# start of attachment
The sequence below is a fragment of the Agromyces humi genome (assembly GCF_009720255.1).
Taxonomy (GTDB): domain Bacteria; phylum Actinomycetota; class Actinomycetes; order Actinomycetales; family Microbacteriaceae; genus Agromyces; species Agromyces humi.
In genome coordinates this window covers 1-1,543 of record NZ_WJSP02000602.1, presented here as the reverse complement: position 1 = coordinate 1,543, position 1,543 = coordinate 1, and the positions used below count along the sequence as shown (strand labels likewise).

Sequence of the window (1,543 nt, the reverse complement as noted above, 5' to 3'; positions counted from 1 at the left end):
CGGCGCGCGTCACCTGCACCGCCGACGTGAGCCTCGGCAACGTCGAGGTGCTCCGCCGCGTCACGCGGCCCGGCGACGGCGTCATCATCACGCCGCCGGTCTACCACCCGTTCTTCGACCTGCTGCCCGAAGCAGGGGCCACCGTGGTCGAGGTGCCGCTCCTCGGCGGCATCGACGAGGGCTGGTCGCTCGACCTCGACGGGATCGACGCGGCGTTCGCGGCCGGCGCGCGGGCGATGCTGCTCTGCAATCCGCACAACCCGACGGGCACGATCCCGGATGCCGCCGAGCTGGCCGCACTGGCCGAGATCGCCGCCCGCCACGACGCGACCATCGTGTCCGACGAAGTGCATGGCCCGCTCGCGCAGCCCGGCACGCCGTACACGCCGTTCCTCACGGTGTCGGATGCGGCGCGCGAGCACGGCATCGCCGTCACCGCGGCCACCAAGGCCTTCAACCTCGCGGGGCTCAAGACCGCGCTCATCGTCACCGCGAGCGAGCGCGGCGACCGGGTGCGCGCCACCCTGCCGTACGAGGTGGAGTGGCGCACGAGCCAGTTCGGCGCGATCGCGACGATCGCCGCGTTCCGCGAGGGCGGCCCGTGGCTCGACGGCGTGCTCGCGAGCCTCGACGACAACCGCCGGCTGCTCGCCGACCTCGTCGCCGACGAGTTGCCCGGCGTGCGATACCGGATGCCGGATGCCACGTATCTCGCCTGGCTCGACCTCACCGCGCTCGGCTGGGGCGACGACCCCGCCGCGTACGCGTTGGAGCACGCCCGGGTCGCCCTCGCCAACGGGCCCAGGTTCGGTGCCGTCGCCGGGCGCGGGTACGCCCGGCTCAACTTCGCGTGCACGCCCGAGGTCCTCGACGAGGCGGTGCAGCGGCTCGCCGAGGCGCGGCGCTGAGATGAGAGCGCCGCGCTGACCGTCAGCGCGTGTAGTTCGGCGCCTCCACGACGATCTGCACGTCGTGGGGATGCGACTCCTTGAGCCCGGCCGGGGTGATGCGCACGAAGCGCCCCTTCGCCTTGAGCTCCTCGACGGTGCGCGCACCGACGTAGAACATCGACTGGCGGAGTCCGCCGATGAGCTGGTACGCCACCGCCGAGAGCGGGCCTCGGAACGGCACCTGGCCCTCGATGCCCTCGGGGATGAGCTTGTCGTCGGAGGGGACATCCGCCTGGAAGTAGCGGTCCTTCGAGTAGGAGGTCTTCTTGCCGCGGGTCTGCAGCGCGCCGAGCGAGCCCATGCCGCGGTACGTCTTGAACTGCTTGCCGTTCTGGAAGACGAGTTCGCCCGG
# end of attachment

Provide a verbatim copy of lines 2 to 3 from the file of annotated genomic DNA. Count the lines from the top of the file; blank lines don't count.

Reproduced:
Taxonomy (GTDB): domain Bacteria; phylum Actinomycetota; class Actinomycetes; order Actinomycetales; family Microbacteriaceae; genus Agromyces; species Agromyces humi.
In genome coordinates this window covers 1-1,543 of record NZ_WJSP02000602.1, presented here as the reverse complement: position 1 = coordinate 1,543, position 1,543 = coordinate 1, and the positions used below count along the sequence as shown (strand labels likewise).